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Today's News

  • Cedar Key's McCain honored with award

    Recent retiree from the US Fish and Wildlife Service Ken McCain was honored with a formal ceremony last week, receiving the National Wildlife Refuge Employee of the Year Award for 2014.  Dignitaries from the U.S. Fish and Wildlife Service, its Refuge System, Florida Fish and Wildlife Conservation Commission, as well as friends and family were in attendance for the celebration.

  • Red tide organism found in Cedar Key

    A dangerous toxin-producing organism known as Karenia brevis from a red tide bloom first spotted in the Gulf of Mexico near the end of July has made it to Cedar Key, according to officials.
    In early August, the bloom was 50 to 80 miles offshore, and testing for the organism, which can affect the nervous system of people and animals, confirmed that it had only reached areas near Pinellas County.
    But the bloom, over recent months, has migrated with the wind, coming as close to shore as 5 to 30 miles between Dixie and Pinellas counties.

  • Pirates invade Cedar Key

    Cedar Key hosted its Second Annual Pirate Invasion last weekend.
    Coordinator Joe Catalono, of Bard Productions LLC. out of St. Augustine, said the event was about twice the size it was last year, with about a dozen different pirate crews from Georgia and all over Florida staging reenactments and pirate dramas throughout town.
    Catalono coordinated the event with the Cedar Key Chamber of Commerce and the Levy County Visitors Bureau.

  • Museum on Main Street schedule of events

    Saturday, September 20
    Seahorse Key Lighthouse Tour, 11 a.m.-3 p.m. Special opening of the historic lighthouse with tours provided by Cedar Key Historical Society (CKHS) docents in period dress. Shuttle boats to the island available at City Marina, A Street. Additional information available at CedarKeyHistoricalMuseum.org.

    Sunday, September 21

  • Cedar Key children take part in Sewing Camp

    The Salty Needle Quilt Shop opened its doors to a small group of kids for a sewing camp that ran a total of five days, Aug. 4-8, sewing something new and exciting each day. The children got to shop in the store for material needed for their projects, adding their very own touch to everything they completed.
    Projects included: a pillow, chicken pin cushion, draw string bag, teddy bear and outfit, shorts and designed T-shirt.  Mrs. Davis and Mrs. Bunny were amazing, patient and instilled a new love into all that attended.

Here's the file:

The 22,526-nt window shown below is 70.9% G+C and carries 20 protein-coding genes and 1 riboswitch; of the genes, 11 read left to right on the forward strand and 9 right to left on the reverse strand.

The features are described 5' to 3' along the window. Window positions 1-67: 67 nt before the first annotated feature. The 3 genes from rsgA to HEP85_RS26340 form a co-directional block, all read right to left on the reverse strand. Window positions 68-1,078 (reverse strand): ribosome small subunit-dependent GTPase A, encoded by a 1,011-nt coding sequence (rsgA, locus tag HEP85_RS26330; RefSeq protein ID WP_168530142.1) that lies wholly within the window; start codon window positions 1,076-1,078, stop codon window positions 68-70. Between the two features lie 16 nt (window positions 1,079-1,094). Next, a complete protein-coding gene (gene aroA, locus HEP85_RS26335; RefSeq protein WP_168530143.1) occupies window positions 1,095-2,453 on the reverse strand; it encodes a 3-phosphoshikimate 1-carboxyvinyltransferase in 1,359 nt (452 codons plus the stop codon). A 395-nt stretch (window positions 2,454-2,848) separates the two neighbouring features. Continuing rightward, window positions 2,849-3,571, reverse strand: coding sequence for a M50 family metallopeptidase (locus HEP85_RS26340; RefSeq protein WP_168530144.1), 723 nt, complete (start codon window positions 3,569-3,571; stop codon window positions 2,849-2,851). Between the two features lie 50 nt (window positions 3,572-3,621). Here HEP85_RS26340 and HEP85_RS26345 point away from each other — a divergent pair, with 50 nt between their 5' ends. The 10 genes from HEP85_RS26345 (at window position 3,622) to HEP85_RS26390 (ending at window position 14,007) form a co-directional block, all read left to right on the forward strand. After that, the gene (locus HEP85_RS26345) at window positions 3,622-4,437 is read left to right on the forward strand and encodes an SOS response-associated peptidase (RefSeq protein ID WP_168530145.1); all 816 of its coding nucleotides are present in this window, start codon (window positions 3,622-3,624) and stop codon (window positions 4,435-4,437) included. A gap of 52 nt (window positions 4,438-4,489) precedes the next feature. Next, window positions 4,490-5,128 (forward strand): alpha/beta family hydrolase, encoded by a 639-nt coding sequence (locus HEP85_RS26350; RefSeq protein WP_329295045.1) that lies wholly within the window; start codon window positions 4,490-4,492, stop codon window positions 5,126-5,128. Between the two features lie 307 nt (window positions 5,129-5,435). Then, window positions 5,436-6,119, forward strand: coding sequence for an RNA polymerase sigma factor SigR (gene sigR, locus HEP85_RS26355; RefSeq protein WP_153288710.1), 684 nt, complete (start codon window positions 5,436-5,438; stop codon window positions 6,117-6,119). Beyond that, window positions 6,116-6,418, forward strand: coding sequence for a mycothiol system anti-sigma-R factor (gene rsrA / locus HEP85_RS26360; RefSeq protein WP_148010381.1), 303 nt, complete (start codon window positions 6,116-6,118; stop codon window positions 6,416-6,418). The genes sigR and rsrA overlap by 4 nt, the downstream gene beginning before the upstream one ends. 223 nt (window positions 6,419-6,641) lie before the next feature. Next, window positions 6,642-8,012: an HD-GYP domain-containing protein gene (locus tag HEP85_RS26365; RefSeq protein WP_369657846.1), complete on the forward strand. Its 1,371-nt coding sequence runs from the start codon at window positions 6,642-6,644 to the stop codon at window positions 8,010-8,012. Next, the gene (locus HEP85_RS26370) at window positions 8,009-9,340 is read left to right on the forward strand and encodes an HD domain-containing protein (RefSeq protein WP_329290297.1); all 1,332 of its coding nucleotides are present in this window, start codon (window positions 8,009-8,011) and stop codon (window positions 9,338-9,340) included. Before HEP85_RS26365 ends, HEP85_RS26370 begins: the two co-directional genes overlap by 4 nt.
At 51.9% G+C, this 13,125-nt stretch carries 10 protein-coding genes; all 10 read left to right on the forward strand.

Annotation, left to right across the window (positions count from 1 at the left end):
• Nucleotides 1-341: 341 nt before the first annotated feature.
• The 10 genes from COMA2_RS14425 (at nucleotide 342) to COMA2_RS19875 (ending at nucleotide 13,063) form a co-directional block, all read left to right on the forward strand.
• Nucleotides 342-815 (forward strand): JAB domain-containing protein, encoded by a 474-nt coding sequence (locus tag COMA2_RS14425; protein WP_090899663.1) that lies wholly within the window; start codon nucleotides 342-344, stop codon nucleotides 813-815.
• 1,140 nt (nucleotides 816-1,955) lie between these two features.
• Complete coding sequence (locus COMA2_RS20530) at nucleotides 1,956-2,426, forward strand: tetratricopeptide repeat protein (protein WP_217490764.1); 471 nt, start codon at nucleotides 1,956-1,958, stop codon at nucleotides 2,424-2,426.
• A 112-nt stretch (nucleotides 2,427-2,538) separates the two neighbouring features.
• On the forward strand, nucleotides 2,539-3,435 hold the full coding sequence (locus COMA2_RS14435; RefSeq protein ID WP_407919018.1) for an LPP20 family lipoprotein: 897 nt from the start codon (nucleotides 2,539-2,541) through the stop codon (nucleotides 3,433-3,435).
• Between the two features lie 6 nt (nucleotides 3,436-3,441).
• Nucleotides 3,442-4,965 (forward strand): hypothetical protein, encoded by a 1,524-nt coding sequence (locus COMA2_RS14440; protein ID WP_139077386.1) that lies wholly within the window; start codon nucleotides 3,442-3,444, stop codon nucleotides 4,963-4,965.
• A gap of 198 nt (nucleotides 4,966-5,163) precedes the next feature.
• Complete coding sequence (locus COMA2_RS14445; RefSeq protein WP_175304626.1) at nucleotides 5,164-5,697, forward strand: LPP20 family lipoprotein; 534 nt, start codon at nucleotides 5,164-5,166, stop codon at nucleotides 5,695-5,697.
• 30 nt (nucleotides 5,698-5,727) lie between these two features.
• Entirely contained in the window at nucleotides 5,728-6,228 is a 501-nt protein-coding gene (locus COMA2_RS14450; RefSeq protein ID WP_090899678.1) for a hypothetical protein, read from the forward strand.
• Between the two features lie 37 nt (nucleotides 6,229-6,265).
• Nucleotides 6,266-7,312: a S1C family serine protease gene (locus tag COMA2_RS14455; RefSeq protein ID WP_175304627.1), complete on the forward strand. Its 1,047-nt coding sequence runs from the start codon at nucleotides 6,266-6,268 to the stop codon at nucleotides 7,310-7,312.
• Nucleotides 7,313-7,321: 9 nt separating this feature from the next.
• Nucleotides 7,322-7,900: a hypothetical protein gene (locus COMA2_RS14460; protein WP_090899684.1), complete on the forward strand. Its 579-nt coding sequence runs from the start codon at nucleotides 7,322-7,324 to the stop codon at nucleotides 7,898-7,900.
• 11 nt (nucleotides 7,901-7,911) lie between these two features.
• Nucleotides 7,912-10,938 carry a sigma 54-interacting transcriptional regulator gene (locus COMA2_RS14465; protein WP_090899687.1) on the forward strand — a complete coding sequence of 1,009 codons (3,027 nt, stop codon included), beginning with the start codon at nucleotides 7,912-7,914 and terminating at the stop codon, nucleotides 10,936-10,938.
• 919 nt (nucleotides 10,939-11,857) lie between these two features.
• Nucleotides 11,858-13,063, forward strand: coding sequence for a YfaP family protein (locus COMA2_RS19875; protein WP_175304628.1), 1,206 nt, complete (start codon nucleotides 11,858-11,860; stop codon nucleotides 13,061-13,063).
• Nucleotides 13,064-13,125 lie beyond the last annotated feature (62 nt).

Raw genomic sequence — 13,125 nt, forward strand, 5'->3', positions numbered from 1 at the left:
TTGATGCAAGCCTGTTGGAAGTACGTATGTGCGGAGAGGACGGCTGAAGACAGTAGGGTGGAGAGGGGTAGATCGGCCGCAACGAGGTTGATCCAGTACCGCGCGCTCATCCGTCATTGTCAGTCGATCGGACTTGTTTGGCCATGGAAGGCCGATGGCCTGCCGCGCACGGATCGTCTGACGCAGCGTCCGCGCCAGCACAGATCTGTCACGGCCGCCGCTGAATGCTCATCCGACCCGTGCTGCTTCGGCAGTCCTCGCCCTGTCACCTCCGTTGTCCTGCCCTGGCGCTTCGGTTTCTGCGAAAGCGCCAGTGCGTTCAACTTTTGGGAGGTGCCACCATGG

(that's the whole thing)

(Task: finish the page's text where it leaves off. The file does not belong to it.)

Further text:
• Brotherly advice
  • Florida continues effort to control invasive lionfish

    State officials are cracking down on lionfish cultivation.
    The Florida Fish and Wildlife Conservation moved Wednesday to prohibit the harvest and possession of eggs (other than for destruction) from the fish and have made it illegal to intentionally breed the animals, which are recognized as an invasive species that  is bad for habitat and native Florida fish.

  • Every vote counts when only three determine winner

    It took a couple of hours on Thursday and all day Friday, but by the time the weekend started the Supervisor of Elections was able to announce that former District 4 Commissioner Lilly Rooks had won the Republican nomination by a three-vote margin.
    The final count: 1,728 votes for Rooks to 1,725 votes for incumbent Commissioner Ryan Bell of Chiefland. Rooks will face Democrat Jamie Griffin in the Nov. 4 general election.
    It was a sweet comeback for Rooks, defeating the man who unseated her four years ago, and after suffering two strokes earlier this year.  

  • Smithsonian exhibit opens next week on Saturday

    The Smithsonian Institution's highly anticipated Museums on Main Street (MoMS) is set to debut next week in Cedar Key.
    Hosted by The Cedar Key Historical Society, MoMS has been made possible by the Florida Humanities Council.
    The physical exhibit, which is titled, "The Way We Worked," explores how work became a central element in American culture by tracing the many changes that affected the workforce and work environments over the past 150 years.

  • Property tax, assessment hearing tonight

    Folks who want to be heard on this year’s property tax and assessments bills will have their opportunity at 6 p.m. tonight (Thursday) when the Levy County Commission holds a public hearing at 6 p.m. in Courtroom A of the Levy County Courthouse.
    The purpose of tonight’s hearing is to determine the final assessments for emergency medical service, fire, solid waste and roads. At the end of the hearing the commission will vote on the final assessments.